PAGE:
Amidst an NHS collapse, catastrophic failure of the privatised energy & water systems, and grotesque inequality, the Labour Leader prioritises… private-public partnerships & more limited state investment.

This is politics for the 1990s, not the 2020s.https://t.co/2cIsAlrtaS

— Momentum 🌹 (@PeoplesMomentum) January 5, 2023

Keir is right to call out the failure of the Tories & the whole Westminster system.

But to truly end ‘sticking plaster politics’, Labour must transform this failed economic system.

That means tasking on vested interests, embracing public ownership & investing in Britain.

— Momentum 🌹 (@PeoplesMomentum) January 5, 2023

And it is also critical of his failure to commit, in the Q&A after his speech, to abolishing tuition fees.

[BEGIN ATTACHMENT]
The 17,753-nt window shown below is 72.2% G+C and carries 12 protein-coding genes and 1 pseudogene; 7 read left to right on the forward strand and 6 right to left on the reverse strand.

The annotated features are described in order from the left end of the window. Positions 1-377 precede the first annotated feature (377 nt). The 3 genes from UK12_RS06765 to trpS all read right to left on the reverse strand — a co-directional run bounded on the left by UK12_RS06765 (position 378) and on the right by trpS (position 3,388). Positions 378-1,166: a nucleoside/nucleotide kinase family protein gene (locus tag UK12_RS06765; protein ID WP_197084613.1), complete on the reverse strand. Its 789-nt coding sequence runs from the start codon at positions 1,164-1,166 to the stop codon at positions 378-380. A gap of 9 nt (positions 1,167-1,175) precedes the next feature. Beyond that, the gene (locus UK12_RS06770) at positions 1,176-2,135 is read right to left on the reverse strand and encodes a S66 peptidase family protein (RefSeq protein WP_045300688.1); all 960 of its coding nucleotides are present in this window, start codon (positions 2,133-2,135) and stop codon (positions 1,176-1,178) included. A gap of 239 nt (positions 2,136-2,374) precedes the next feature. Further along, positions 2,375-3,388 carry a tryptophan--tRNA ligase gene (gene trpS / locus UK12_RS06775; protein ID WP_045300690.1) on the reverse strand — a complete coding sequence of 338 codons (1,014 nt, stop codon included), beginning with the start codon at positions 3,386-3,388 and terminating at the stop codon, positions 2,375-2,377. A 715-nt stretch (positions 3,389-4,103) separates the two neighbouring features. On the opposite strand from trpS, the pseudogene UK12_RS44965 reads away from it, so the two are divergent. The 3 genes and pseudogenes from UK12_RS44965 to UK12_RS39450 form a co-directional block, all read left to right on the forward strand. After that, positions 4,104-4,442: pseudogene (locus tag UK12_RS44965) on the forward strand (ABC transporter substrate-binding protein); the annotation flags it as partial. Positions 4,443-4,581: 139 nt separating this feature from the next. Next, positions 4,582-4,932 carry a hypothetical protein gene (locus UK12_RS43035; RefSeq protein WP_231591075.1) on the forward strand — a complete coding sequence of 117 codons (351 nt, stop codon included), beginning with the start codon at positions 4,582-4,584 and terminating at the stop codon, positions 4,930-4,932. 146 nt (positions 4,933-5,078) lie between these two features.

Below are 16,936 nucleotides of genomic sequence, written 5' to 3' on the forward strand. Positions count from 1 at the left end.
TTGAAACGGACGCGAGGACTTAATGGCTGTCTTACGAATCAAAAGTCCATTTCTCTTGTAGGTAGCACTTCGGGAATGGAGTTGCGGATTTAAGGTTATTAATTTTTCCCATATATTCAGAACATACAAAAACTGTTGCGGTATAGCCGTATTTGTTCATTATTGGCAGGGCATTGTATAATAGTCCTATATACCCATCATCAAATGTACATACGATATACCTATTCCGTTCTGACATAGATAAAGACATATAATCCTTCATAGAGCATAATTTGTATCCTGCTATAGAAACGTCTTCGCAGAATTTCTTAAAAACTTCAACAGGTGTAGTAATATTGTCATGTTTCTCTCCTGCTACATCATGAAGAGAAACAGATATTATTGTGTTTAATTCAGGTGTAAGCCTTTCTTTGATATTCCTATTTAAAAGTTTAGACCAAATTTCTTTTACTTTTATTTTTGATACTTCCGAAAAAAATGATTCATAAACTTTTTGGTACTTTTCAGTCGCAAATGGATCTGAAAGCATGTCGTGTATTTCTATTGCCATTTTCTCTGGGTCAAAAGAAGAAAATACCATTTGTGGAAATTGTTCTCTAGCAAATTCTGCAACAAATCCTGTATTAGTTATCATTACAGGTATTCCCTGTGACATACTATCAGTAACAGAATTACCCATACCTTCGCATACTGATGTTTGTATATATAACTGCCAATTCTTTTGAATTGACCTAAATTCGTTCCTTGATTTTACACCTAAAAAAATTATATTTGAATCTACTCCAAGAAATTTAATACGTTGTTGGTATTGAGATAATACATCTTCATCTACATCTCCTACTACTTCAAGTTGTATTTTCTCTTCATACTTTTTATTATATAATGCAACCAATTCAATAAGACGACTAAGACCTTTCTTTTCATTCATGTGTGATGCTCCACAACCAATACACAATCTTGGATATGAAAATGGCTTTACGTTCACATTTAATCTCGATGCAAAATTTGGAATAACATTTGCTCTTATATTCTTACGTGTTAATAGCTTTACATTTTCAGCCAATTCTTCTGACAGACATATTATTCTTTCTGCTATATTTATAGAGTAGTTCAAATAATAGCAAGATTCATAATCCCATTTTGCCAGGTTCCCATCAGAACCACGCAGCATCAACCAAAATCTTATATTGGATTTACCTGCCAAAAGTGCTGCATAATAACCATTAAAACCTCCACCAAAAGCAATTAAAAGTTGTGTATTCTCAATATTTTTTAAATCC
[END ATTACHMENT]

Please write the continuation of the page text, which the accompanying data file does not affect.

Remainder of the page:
Abolishing tuition fees was a core tenet of Starmer’s leadership pledges.

A young generation saddled by debt & rent cannot bear another betrayal. pic.twitter.com/MUst19wbEe

— Momentum 🌹 (@PeoplesMomentum) January 5, 2023

Unite leader Sharon Graham demands assurance from Starmer that Labour will not return to austerity

Sharon Graham, the Unite general secretary, has also taken a swipe at Keir Starmer today. Unite has in the past been Labour’s biggest financial backer, and in a statement released after Starmer’s speech was delivered Graham said she wanted an assurance that Labour would not return to austerity. She said:

Right now our NHS is being deliberately run down and workers and communities are being lined up for another round of austerity.

So I want to hear Labour make it abundantly clear that the choices it will make will not lead to austerity – that we will not be getting some new buzz word that amounts to continued cuts to services and pay.